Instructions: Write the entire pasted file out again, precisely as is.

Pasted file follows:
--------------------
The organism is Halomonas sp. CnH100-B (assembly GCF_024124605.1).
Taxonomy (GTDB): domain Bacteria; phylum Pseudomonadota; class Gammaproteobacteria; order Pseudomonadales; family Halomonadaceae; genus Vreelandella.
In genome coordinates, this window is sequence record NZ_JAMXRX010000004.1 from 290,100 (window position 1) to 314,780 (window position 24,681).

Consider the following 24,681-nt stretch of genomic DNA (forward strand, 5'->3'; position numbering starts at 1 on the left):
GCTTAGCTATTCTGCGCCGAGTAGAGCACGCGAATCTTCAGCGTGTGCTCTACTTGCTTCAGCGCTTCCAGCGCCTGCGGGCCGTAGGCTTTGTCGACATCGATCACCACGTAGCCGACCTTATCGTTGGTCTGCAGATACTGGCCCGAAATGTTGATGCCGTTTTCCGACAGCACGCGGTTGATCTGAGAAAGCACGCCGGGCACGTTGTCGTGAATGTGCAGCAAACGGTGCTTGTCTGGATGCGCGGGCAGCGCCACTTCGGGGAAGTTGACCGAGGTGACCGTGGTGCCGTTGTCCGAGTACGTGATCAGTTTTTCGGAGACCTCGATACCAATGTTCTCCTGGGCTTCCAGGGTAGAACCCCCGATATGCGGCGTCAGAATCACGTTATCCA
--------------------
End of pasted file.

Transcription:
The organism is Halomonas sp. CnH100-B (assembly GCF_024124605.1).
Taxonomy (GTDB): domain Bacteria; phylum Pseudomonadota; class Gammaproteobacteria; order Pseudomonadales; family Halomonadaceae; genus Vreelandella.
In genome coordinates, this window is sequence record NZ_JAMXRX010000004.1 from 290,100 (window position 1) to 314,780 (window position 24,681).

Consider the following 24,681-nt stretch of genomic DNA (forward strand, 5'->3'; position numbering starts at 1 on the left):
GCTTAGCTATTCTGCGCCGAGTAGAGCACGCGAATCTTCAGCGTGTGCTCTACTTGCTTCAGCGCTTCCAGCGCCTGCGGGCCGTAGGCTTTGTCGACATCGATCACCACGTAGCCGACCTTATCGTTGGTCTGCAGATACTGGCCCGAAATGTTGATGCCGTTTTCCGACAGCACGCGGTTGATCTGAGAAAGCACGCCGGGCACGTTGTCGTGAATGTGCAGCAAACGGTGCTTGTCTGGATGCGCGGGCAGCGCCACTTCGGGGAAGTTGACCGAGGTGACCGTGGTGCCGTTGTCCGAGTACGTGATCAGTTTTTCGGAGACCTCGATACCAATGTTCTCCTGGGCTTCCAGGGTAGAACCCCCGATATGCGGCGTCAGAATCACGTTATCCA